Reef regeneration and CSR in Langkawi

A 10-million-year-old rainforest and an 8,000-year-old coral reef; for us, those natural treasures near our property would probably have seen it all, including the devastating 2004 tsunami.

As communities gradually repaired themselves, it was only in 2009 – when the tides were particularly low – that our staff at The Andaman, a Luxury Collection Resort, discovered the extent of damage to the reef from that dreadful tsunami.

Our initial idea was to get staff to start clearing the reef. When we saw guests helping the team out, we decided to incorporate this as an activity.

This has become one of the core programmes in regenerating our reef, with both guests and associates participating in monthly coral clearing sessions. I think it is safe to say that companies are becoming more aware about contributing to CSR projects globally. We currently live in a world where sustainability and purpose beyond profit is a demand, and people want to see companies do the right thing.

Stepping up to the challenge

Over the past two years we have seen an increase in local and international companies coming to The Andaman to complete their CSR projects. We offer companies the chance to incorporate CSR into their teambuilding and retreats, and our CSR programmes are specifically focused on corals, which makes it something unique to our resort.

One of the biggest and most successful eco events held here was Thomson Reuters' buyout of the resort. They flew in delegates from all over the world, and this is where we conducted our largest coral and marine life teambuilding project to date. The group also opted for the hotel’s sustainable meetings and menus offer. We had about 400 people in house, all of whom were involved in our coral and marine life conservation projects. Aside from being great fun it was a chance for us to educate delegates, and many remain in touch today, following up on the development of our programme and their contribution to the reef.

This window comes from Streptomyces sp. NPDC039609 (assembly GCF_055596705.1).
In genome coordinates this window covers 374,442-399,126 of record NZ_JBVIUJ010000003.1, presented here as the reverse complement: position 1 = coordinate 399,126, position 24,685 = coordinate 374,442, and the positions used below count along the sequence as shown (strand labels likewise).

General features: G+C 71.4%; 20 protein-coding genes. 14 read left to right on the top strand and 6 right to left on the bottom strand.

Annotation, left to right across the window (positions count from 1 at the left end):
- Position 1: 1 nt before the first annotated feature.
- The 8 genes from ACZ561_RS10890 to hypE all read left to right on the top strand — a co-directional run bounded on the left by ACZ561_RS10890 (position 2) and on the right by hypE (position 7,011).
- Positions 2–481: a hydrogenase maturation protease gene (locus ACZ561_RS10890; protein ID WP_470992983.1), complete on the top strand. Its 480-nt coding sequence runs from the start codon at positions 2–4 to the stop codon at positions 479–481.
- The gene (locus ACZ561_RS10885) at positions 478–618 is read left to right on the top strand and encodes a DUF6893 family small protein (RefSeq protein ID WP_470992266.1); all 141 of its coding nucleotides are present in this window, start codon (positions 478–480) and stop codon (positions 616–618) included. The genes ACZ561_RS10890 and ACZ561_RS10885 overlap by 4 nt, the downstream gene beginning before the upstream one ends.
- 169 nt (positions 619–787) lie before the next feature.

Opportunities abound

In terms of teambuilding activities, meeting groups can chose to create concrete ‘Mini-ARMS’, where new coral is transplanted under the guidance of our marine and coral curators, before they are moved to the main reef area. After taking part in this activity, groups finish their day feeling positive, and that they’ve made a tangible difference to the environment.

We also offer a unique new teambuilding activity called ‘Master Chef of the Jungle’, where planners and delegates can learn more about the rainforest and how to incorporate ingredients found in the jungle into their cooking.

This exercise gives delegates the chance to learn how plants found in the jungle can serve as medicinal solutions, in the way that they are used in traditional Malay households. We also offer daily Rainforest Awakening and Rainforest Afterdark walks, which educate delegates about their natural surroundings and the wildlife found in the resort’s grounds.

Christian Metzner is general manager of The Andaman, a Luxury Collection Resort, in Langkawi, Malaysia.

This is an edited version of an article in the June-July 2016 edition of MIX magazine

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